Living Will verses a Last Testament and Will
It is always important to have a will to make sure that your wishes are met in order to provide for your family and friends. There are two main types of wills that most people execute while doing their estate planning – a living will and a last testament and will. But what is the difference?
A living will, also called an advance healthcare directive, specifies what is to be done if a person cannot make decisions for themselves due to incapacity or illness. Most living wills direct if someone wants to be kept on life support, especially if that is the only thing keeping the person alive. In a living will, there is no executor. This is a person’s final directive while they are still alive, addressing their quality of life if some accident or illness befalls them.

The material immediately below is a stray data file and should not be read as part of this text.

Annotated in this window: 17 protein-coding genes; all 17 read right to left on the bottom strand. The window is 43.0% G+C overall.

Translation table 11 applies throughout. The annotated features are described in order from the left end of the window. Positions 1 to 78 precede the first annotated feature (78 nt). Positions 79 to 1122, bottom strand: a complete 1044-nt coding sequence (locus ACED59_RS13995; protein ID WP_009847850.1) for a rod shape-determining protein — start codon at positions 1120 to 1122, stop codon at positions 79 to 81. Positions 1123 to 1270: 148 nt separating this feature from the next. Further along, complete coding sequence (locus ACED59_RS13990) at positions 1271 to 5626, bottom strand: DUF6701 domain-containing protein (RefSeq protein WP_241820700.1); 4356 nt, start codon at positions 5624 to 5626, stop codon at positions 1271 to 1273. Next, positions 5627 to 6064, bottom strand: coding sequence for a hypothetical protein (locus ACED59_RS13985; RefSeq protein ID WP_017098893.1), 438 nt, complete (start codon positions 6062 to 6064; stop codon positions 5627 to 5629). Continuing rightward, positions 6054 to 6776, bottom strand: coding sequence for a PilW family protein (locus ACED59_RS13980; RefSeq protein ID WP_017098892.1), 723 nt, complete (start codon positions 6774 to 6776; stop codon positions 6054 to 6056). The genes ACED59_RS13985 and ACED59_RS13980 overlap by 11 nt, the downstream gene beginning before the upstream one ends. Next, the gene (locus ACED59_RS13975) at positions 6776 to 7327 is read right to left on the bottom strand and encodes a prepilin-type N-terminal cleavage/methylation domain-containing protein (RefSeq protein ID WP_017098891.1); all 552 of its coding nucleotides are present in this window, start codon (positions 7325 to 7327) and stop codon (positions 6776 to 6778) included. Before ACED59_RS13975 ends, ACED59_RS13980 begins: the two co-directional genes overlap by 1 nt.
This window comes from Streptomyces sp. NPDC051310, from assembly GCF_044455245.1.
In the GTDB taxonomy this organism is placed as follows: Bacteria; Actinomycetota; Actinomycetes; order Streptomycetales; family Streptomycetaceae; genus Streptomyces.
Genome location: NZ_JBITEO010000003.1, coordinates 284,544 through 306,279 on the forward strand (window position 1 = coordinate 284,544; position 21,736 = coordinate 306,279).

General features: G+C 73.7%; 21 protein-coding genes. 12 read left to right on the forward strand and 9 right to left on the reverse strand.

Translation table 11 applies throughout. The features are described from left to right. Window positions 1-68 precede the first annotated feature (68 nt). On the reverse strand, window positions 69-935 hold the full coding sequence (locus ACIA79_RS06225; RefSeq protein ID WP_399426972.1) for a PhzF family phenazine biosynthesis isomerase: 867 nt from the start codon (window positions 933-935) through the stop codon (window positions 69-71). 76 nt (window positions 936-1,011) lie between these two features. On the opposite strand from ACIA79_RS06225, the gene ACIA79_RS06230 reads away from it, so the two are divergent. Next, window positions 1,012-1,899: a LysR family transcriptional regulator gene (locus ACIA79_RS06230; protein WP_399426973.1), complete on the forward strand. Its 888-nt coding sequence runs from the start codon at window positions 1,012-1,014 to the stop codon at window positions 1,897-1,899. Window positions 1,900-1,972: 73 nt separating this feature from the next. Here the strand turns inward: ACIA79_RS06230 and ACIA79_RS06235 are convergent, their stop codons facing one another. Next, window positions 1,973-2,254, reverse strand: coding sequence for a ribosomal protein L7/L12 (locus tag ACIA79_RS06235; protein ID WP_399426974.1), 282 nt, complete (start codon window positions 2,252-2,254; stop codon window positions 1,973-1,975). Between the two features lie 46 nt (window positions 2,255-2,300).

In comparison, a last testament and will goes into effect after a person dies. This will directs how a person wants their assets and property to be disturbed after their death. This type of will makes sure that their wishes will be followed when they are gone. In this will, the person chooses an executor. The executor executes the will on the person’s behalf. The executor is responsible for distributing the assets and property as stipulated in the will.